Oil spill cleanup eased by calm weather
A fleet of specialized vessels and fishing boats is back at sea to resume cleanup of a massive oil slick in the Gulf of Mexico just kilometres off the coast of Louisiana.
Crews also hope to resume deploying chemical dispersants by air.
The boats had been forced to shore on Monday, after high winds and thunderstorms rendered booms positioned to contain the slick almost ineffectual and seafaring dangerous.
The winds may also have helped to disperse the slick by forcing some of the oil underwater. The latest satellite image, taken Sunday night, showed a slick measuring about 8,800 square kilometres, or about 40 per cent smaller than it measured last week, according to Hans Graber, a professor in the division of applied marine physics at the University of Miami.
The new image also shows that sizable patches of the slick have broken away and are moving to the north and east, Graber said, or away from Louisiana's shoreline.
Regardless of what the slick looks like from the air, the amount of oil continues to grow. BP crews have been unable to stop the heavy gush of oil — about 800,000 litres (5,000 barrels) a day — from three separate leaks in the well 1,500 metres below the water's surface.
Speaking in Washington, D.C., U.S. President Barack Obama said the oil spill is a reminder that his country "can also face at any time a sudden and costly crisis that can harm our economy."
Restaurant owners, hoteliers and tourism operations along the coastal areas face almost certain losses, as potential visitors delay making reservations during what should be the area's busy booking season.
Two shrimpers from Louisiana have already filed a class-action lawsuit against BP and other parties involved in the drilling operation, seeking $5 million US in compensation plus punitive damages for losses to their industry.
The National Oceanic and Atmospheric Administration on Sunday closed the waters from the Florida Panhandle to the mouth of the Mississippi River to commercial and recreational fishing for 10 days because of the spill.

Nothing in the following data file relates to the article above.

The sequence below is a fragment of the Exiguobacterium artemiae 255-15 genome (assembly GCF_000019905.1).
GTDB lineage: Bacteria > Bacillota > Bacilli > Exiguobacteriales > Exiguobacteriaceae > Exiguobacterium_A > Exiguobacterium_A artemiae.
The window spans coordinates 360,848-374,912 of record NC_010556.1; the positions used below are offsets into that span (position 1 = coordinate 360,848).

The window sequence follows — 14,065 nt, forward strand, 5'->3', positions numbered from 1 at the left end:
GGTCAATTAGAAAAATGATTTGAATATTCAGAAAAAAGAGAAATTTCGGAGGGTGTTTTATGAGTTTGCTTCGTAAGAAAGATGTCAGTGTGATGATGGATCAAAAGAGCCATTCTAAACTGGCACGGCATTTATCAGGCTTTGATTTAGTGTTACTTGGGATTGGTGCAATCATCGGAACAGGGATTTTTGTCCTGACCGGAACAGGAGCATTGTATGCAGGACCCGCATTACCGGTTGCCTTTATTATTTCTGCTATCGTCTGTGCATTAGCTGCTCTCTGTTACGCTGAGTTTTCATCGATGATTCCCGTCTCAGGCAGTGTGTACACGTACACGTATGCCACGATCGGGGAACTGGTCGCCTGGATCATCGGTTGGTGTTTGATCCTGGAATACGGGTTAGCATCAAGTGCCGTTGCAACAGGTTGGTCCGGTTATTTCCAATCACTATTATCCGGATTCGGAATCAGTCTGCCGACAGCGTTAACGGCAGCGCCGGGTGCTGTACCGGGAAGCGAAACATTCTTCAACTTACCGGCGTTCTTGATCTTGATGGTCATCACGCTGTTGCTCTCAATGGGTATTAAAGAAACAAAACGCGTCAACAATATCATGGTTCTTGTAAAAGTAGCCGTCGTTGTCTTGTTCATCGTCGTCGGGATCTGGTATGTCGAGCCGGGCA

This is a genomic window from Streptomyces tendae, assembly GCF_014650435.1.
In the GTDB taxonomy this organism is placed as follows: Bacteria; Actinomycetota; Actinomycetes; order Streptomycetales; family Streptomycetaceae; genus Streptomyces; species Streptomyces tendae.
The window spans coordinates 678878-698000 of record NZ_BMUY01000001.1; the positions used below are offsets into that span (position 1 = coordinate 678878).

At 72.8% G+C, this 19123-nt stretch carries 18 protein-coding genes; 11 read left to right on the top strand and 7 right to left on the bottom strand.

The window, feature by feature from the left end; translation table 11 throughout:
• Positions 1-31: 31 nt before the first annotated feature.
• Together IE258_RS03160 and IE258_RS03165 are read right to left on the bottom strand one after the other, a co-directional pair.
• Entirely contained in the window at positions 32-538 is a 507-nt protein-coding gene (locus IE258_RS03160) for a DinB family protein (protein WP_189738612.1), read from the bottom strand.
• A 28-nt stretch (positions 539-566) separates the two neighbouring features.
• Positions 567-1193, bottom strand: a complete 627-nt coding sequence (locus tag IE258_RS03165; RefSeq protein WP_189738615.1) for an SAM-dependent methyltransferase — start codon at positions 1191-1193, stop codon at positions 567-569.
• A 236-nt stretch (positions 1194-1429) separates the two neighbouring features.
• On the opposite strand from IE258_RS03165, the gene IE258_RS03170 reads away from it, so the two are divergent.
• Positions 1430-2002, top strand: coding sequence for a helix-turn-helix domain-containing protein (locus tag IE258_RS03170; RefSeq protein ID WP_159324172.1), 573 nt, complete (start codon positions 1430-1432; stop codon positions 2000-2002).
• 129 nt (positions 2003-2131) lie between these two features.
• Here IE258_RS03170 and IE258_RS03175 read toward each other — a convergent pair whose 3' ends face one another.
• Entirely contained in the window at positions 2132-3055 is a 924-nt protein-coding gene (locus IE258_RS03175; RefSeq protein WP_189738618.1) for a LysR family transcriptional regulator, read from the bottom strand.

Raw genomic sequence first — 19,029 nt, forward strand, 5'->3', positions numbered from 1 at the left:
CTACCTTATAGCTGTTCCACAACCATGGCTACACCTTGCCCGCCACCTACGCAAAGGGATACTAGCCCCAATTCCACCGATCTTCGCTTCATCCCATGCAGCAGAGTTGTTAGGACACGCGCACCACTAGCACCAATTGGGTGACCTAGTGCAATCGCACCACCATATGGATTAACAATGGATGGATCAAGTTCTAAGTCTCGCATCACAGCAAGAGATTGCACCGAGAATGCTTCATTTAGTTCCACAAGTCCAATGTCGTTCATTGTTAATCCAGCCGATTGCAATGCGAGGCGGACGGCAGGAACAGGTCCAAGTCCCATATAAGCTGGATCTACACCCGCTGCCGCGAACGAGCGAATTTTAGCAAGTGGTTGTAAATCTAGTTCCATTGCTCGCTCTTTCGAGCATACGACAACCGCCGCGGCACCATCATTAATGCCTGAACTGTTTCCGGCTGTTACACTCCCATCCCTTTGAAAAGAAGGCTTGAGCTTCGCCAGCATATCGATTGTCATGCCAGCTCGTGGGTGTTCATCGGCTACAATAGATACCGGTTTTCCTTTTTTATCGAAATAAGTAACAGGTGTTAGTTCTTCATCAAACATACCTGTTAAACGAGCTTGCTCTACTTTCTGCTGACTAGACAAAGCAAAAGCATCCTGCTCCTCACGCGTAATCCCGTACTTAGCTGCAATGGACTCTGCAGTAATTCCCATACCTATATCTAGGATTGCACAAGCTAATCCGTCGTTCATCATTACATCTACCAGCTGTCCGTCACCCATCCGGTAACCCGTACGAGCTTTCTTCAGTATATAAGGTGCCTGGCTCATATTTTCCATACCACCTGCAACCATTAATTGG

"We will continue to explore every possible option to create jobs and support local economies in the Gulf while continuing to monitor any potential effects on the national economy," Obama said.
BP drills relief well
Eight robotic submersibles continue to try to activate the well's blowout preventer, a valve on the wellhead that experts believe was badly damaged by a pressure surge that may have caused the Deepwater Horizon rig to explode on April 20 and then sink two days later.
BP, which had leased the Deepwater Horizon and is responsible for cleanup operations, is deploying chemical dispersants both on the water's surface and underwater that turn the oil into clumps that sink to the ocean floor.
Additionally, BP began drilling a relief well on Sunday "to intercept and isolate" the leaking oil well, the company announced Monday. The aim is to drill down to about 5,486 metres, and inject heavy drilling fluids and then cement to cut off the flow of oil to the surface, chief operating officer Doug Suttles said.
BP is also constructing a collection device — a 67-tonne concrete-and-metal box — that would cover the leaks and channel the oil gushing out of them to a barge on the water's surface.
Company chief executive officer Tony Hayward said the device, called a cofferdam, will be on the seabed by Thursday and hooked up to a drill ship by the weekend.
He cautioned, however, that there were no guarantees the procedure will work, as it has never been attempted at a depth of 1,500 metres.
Drilling in California affected
While the oil spill threatens states along the Gulf of Mexico, other states are also watching with interest.
In California, Gov. Arnold Schwarzenegger withdrew his support for the Tranquillon Ridge project, a plan for drilling about eight kilometres off the coast of Santa Barbara.
Schwarzenegger had endorsed the $2-billion US endeavour in 2009 in the hopes of easing his state's $20-billion deficit.
On Monday, the governor said the risk of a spill to wildlife is not worth the money.
"I see on TV the birds drenched in oil, the fishermen out of work, the massive oil slick [in the Gulf of Mexico] destroying our precious ecosystem," Schwarzenegger said. "That will not happen in California."